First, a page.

To completely understand the concept of Normalization and normal forms, we need to understand what functional dependency is. So, let’s dive in:

What is Functional Dependency in DBMS?

Functional Dependency describes the interrelation of columns within a table; i.e. when values in one field depend on 1 or more other fields within the same table.

For example, there’s a table/ relation to store data of people within a locality who are eligible to get a driving license. The structure of the table is: (name, age, eligibility). It is clearly known that the field eligibility depends on the age of the person, so “eligibility” is functionally dependent on “age”. (age-> eligibility)

How many types of Functional Dependencies are there in DBMS?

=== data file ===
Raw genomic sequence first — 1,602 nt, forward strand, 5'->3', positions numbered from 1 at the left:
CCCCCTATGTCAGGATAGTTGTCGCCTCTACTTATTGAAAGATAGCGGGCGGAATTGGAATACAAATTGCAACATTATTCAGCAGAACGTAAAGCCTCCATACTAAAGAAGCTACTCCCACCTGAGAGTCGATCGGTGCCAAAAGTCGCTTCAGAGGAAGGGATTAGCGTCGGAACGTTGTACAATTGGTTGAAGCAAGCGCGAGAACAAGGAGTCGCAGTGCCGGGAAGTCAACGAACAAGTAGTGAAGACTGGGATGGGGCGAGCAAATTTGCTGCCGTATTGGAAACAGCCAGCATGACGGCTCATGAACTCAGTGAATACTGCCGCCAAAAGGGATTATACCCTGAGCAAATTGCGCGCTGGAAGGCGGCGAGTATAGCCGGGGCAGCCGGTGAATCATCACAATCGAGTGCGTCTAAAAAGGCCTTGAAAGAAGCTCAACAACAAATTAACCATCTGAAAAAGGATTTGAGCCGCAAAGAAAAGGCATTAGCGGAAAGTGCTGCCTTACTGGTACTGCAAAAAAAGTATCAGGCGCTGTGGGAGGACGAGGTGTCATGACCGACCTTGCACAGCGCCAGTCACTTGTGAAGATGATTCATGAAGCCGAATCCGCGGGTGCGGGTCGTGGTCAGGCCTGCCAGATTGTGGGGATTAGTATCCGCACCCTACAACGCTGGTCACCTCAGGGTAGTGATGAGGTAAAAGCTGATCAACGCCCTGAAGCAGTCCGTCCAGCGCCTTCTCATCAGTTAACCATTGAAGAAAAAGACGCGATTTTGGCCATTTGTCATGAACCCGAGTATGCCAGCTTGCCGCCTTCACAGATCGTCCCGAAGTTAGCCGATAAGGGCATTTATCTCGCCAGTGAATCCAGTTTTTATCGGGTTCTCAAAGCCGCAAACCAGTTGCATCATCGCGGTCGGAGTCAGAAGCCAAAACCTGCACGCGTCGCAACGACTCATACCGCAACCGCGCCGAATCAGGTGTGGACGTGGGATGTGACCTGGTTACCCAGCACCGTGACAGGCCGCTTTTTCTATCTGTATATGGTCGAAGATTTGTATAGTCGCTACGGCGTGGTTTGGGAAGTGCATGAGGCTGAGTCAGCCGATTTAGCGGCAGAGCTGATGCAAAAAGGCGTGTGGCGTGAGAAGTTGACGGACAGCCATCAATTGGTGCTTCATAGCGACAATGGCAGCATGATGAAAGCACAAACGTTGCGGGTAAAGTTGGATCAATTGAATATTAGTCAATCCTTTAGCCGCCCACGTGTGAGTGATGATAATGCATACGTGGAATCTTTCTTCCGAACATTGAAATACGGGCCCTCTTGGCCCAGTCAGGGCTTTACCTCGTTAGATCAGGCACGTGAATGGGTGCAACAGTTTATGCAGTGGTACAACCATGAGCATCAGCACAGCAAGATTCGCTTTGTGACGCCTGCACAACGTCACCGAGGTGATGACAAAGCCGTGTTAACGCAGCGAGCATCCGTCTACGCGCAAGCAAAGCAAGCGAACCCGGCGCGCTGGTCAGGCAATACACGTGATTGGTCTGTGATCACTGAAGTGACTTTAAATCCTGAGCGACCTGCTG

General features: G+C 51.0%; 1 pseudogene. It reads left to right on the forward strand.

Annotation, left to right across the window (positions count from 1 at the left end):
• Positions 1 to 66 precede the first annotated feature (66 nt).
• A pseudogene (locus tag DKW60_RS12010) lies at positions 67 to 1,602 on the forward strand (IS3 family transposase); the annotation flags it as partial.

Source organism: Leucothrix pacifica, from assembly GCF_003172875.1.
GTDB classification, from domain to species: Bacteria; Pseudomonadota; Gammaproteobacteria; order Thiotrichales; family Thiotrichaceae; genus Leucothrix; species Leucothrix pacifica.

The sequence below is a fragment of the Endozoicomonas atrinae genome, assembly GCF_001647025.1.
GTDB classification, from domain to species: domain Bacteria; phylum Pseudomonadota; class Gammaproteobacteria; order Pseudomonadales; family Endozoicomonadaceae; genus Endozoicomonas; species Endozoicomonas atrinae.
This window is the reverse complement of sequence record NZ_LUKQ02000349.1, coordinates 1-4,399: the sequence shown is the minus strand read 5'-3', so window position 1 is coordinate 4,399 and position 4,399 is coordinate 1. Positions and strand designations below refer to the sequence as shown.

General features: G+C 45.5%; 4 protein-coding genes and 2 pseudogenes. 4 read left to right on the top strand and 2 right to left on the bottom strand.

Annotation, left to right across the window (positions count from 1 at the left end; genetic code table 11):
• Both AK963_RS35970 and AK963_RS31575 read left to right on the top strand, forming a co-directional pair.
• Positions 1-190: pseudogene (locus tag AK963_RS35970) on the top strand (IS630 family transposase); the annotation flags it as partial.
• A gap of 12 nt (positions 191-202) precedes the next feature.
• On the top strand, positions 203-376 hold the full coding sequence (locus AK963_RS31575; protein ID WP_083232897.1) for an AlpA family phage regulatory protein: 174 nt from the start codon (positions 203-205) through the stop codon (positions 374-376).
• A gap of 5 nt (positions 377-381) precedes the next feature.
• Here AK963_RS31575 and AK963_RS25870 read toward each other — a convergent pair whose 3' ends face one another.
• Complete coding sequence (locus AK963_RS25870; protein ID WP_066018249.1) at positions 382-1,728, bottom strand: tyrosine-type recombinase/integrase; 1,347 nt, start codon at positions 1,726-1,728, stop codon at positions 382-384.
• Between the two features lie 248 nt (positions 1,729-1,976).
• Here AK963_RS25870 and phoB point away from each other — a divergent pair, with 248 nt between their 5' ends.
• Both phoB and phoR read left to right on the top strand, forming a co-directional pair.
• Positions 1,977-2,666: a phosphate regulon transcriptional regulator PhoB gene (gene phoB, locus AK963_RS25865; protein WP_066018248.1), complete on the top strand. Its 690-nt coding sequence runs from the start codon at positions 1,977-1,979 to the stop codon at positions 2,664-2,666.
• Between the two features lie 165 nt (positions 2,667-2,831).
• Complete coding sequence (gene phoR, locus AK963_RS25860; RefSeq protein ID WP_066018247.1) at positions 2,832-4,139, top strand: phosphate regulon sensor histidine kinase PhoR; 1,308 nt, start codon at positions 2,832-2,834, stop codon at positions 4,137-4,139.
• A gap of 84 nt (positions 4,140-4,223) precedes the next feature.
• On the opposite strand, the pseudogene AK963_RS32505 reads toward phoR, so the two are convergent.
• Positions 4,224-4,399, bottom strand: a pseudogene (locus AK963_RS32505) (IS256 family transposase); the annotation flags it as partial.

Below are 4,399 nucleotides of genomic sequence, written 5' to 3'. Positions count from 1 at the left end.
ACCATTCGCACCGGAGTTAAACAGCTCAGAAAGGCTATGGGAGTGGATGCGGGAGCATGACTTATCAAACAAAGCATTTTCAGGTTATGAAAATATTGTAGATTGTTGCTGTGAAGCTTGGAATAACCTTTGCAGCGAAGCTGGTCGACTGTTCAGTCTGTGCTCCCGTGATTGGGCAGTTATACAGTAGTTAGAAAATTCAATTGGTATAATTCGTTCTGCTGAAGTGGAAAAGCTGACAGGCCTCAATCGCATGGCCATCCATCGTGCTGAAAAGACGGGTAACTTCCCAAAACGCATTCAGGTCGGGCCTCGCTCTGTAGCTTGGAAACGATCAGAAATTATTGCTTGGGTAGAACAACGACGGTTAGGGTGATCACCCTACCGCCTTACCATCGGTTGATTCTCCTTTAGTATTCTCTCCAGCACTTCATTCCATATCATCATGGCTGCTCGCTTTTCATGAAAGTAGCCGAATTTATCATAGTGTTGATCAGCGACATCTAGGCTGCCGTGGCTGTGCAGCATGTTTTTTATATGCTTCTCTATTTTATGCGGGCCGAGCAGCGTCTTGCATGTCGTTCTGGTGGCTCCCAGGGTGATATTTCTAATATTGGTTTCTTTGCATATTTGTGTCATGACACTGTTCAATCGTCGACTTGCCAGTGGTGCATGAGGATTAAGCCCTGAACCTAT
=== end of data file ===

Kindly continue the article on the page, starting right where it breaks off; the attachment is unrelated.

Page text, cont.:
FD can be of types:

  1. Trivial FD – where 1 is a subset of other
  2. Non-trivial FD – when related field/s are not subsets of other
  3. Transitive FD – col1 ->col2 -> col3 indicates that if we know col1, col2 could be known, and if we know col2, col3 could be known

What is Normal Form and how many types of Normal Form are there in DBMS?

The state of the Data Table when there is no redundancy and table is the best organized is known as Normal Form.

Following types of Normal Forms are there:

  1. 1st Normal Form or 1 NF
  2. 2nd Normal Form or 2 NF
  3. 3rd Normal Form or 3 NF
  4. Boyce-Codd Normal Form or BCNF

1st Normal Form or 1 NF

A relation is said to be in 1NF if it contains an atomic value for every attribute in a record, i.e. no attribute can be multi-valued.